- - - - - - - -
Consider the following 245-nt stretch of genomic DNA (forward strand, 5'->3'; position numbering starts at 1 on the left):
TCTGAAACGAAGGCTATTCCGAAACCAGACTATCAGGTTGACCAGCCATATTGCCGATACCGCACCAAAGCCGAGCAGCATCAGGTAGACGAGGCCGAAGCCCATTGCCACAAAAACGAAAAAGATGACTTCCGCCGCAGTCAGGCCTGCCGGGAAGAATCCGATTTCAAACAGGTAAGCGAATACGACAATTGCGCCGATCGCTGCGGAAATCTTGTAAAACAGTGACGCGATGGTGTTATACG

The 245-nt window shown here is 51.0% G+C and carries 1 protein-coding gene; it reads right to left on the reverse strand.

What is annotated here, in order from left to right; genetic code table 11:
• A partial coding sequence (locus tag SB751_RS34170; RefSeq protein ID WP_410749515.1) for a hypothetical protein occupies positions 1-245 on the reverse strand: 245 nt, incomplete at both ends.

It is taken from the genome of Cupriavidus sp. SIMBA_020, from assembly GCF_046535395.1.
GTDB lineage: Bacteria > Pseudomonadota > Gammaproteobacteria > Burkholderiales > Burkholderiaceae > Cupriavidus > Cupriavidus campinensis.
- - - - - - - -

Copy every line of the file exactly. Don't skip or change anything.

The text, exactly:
Consider the following 245-nt stretch of genomic DNA (forward strand, 5'->3'; position numbering starts at 1 on the left):
TCTGAAACGAAGGCTATTCCGAAACCAGACTATCAGGTTGACCAGCCATATTGCCGATACCGCACCAAAGCCGAGCAGCATCAGGTAGACGAGGCCGAAGCCCATTGCCACAAAAACGAAAAAGATGACTTCCGCCGCAGTCAGGCCTGCCGGGAAGAATCCGATTTCAAACAGGTAAGCGAATACGACAATTGCGCCGATCGCTGCGGAAATCTTGTAAAACAGTGACGCGATGGTGTTATACG

The 245-nt window shown here is 51.0% G+C and carries 1 protein-coding gene; it reads right to left on the reverse strand.

What is annotated here, in order from left to right; genetic code table 11:
• A partial coding sequence (locus tag SB751_RS34170; RefSeq protein ID WP_410749515.1) for a hypothetical protein occupies positions 1-245 on the reverse strand: 245 nt, incomplete at both ends.

It is taken from the genome of Cupriavidus sp. SIMBA_020, from assembly GCF_046535395.1.
GTDB lineage: Bacteria > Pseudomonadota > Gammaproteobacteria > Burkholderiales > Burkholderiaceae > Cupriavidus > Cupriavidus campinensis.